Properties of Matter: Observing a Mystery Material (PART 2)

Properties of Matter: Observing a Mystery Material (PART 2)
Properties of Matter: Observing a Mystery Material (PART 2)
Properties of Matter: Observing a Mystery Material (PART 2)
Properties of Matter: Observing a Mystery Material (PART 2)
Properties of Matter: Observing a Mystery Material (PART 2)
Properties of Matter: Observing a Mystery Material (PART 2)
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  • Product Description
  • StandardsNEW

Interested in PrBL/PBL? Want to get students engaged in learning about matter while still holding them accountable?

This Lab introduces students to the Mystery Material (aluminum)- they then practice taking many different types of qualitative observations.

Students travel to 3 stations to observe different properties of the Mystery Material.

This part of the lab is designed to get students practicing observations and starting to identify properties of matter. It is the third activity in a 5 part lab.

This part of the lab can also work as a stand alone assignment to introduce students to the qualitative properties of matter.

If you are interested in the 5 part lab:

This lab introduces some of the properties of matter and gives students an overview of qualitative and quantitative observations, intrinsic and extrinsic properties, and density and buoyancy. Students use readings, observations, lab work, and simulations to explore properties of matter.

The lab is split into 5 parts along with one lab-based extension. Students can work through the lab at their own pace in a more independent style, or you can guide students through the lab using some of the questions as a class discussion. The extension can be used with students who are further ahead, or given as an assignment for the entire class.

The entire lab is designed to take five 45-minute periods + the extension which can take up to 2 additional periods

Find other parts of the Properties of Matter Lab here!

Properties of Matter Lab Bundle

Properties of Matter: Brainstorm Identifying Matter (PRELAB)- Introduce students to the properties of matter with a problem

Properties of Matter: Qualitative & Quantitative Observation (PART 1)- Students learn how to make qualitative and quantitative observations

Properties of Matter: Thinking Questions (PART 3)- Students apply their knowledge of properties of matter to some application questions (good homework assignment!)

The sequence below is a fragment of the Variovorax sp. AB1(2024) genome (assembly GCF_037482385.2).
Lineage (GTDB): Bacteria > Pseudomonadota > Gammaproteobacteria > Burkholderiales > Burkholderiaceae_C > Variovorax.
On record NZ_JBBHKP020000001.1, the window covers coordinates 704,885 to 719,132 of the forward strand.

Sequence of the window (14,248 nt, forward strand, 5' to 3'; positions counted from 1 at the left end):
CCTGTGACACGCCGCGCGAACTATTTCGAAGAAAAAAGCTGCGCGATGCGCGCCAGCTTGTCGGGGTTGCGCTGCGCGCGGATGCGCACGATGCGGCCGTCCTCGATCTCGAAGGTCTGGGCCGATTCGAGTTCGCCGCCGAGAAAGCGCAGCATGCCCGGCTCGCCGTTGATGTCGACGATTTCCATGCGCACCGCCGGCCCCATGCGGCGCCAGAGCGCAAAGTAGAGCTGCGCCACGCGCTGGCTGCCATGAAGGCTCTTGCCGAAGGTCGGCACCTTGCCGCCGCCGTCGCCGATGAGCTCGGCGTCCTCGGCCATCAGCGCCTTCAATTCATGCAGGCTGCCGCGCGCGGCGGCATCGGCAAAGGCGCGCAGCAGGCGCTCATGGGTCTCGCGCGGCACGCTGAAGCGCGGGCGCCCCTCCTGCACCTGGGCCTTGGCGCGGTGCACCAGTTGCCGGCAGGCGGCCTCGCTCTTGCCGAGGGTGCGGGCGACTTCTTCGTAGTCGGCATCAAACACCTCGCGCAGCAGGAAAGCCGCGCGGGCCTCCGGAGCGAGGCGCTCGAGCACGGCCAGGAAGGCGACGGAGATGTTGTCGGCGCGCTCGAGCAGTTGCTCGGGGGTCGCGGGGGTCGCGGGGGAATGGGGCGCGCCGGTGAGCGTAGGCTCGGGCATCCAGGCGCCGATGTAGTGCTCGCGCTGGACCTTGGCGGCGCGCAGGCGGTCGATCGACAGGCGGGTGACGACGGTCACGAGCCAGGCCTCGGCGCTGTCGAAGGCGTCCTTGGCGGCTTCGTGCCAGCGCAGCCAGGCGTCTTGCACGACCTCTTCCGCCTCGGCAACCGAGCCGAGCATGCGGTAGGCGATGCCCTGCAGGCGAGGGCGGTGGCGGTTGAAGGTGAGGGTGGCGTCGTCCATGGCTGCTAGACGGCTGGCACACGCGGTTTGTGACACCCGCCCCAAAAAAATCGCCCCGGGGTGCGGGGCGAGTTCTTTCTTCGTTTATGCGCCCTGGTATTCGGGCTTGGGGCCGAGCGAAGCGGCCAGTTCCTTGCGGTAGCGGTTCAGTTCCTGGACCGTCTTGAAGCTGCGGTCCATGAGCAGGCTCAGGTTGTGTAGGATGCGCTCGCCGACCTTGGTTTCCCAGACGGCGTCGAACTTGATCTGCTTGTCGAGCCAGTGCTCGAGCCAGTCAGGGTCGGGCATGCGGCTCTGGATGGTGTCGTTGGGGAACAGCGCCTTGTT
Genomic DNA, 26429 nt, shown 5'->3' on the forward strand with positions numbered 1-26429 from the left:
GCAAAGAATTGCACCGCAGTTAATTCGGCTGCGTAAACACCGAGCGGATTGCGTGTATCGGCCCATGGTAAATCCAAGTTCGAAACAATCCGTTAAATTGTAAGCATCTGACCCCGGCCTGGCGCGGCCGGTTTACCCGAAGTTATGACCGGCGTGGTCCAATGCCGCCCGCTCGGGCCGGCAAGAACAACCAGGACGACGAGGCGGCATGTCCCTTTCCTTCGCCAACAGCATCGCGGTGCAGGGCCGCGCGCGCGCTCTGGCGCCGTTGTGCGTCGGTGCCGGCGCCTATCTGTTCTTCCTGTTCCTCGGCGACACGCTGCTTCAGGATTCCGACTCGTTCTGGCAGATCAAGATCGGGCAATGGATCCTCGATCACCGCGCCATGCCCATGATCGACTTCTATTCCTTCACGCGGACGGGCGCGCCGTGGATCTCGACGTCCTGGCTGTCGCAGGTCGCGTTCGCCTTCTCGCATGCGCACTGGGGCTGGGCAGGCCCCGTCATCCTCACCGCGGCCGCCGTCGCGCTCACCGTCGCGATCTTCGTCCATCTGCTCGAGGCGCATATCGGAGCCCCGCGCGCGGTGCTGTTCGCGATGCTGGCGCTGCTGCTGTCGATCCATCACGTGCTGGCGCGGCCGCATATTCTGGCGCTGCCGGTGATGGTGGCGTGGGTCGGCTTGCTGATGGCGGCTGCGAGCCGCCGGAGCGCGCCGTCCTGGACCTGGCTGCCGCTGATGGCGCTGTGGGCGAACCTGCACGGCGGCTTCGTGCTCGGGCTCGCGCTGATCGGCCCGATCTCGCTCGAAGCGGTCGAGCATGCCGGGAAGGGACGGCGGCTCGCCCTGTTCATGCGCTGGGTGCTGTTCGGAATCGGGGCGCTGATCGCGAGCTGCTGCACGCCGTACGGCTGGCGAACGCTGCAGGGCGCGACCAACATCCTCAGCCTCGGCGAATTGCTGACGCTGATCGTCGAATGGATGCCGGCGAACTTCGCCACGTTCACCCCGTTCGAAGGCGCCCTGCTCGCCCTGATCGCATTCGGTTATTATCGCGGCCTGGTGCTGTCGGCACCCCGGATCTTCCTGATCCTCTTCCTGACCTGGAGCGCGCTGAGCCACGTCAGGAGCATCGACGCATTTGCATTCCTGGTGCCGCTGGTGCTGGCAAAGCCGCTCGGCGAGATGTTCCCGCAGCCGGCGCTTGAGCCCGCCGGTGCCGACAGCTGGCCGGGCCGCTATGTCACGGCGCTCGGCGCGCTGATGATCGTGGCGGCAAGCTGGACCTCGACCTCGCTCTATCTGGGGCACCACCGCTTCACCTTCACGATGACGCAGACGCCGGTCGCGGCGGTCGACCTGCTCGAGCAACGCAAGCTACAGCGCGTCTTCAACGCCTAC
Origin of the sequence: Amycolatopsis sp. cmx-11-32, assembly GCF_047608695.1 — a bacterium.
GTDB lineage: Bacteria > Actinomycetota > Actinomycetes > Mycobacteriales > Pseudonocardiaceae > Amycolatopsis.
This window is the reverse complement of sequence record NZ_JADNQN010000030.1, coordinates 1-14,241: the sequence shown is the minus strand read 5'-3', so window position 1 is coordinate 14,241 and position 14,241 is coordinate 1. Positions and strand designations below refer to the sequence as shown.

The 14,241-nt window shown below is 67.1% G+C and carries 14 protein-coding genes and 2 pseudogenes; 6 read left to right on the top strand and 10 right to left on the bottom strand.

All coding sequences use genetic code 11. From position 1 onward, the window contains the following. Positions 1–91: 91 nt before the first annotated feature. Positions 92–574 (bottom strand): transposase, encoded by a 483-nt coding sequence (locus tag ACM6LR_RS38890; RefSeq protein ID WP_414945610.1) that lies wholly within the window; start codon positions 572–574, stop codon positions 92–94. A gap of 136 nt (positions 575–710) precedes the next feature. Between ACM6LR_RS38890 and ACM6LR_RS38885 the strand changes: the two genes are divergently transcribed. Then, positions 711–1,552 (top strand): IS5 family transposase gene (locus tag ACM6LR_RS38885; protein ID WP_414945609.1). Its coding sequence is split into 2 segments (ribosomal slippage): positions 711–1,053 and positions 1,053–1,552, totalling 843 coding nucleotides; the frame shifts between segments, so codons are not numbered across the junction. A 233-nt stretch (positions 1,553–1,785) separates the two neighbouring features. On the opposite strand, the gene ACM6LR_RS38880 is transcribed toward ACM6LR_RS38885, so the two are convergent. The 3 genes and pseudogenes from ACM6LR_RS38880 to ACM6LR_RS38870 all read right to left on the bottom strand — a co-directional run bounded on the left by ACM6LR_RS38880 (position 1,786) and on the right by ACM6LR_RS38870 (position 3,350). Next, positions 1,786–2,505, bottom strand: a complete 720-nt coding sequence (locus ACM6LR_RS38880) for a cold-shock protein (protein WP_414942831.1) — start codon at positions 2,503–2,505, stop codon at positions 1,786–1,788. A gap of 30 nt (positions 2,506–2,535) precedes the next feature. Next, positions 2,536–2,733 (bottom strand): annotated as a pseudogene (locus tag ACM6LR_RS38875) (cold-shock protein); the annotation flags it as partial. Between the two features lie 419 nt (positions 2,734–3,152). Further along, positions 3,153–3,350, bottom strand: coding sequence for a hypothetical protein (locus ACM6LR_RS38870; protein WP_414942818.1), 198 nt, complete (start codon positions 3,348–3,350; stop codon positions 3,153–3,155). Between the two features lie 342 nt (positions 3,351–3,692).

Properties of Matter: Inquiry Finding Density & Observing Buoyancy (DENSITY)- Students explore density in a simulation (inquiry)

Properties of Matter: Identifying Unknown Materials (EXTENSION)- Students put their knowledge to the test to identify which item is aluminum

Log in to see state-specific standards (only available in the US).
Analyze and interpret data on the properties of substances before and after the substances interact to determine if a chemical reaction has occurred. Examples of reactions could include burning sugar or steel wool, fat reacting with sodium hydroxide, and mixing zinc with hydrogen chloride. Assessment is limited to analysis of the following properties: density, melting point, boiling point, solubility, flammability, and odor.
Make observations and measurements to identify materials based on their properties. Examples of materials to be identified could include baking soda and other powders, metals, minerals, and liquids. Examples of properties could include color, hardness, reflectivity, electrical conductivity, thermal conductivity, response to magnetic forces, and solubility; density is not intended as an identifiable property. Assessment does not include density or distinguishing mass and weight.
Model with mathematics. Mathematically proficient students can apply the mathematics they know to solve problems arising in everyday life, society, and the workplace. In early grades, this might be as simple as writing an addition equation to describe a situation. In middle grades, a student might apply proportional reasoning to plan a school event or analyze a problem in the community. By high school, a student might use geometry to solve a design problem or use a function to describe how one quantity of interest depends on another. Mathematically proficient students who can apply what they know are comfortable making assumptions and approximations to simplify a complicated situation, realizing that these may need revision later. They are able to identify important quantities in a practical situation and map their relationships using such tools as diagrams, two-way tables, graphs, flowcharts and formulas. They can analyze those relationships mathematically to draw conclusions. They routinely interpret their mathematical results in the context of the situation and reflect on whether the results make sense, possibly improving the model if it has not served its purpose.
Recognize and represent proportional relationships between quantities.
Recognize volume as an attribute of solid figures and understand concepts of volume measurement.
Total Pages
3 pages
Answer Key
Teaching Duration
45 minutes
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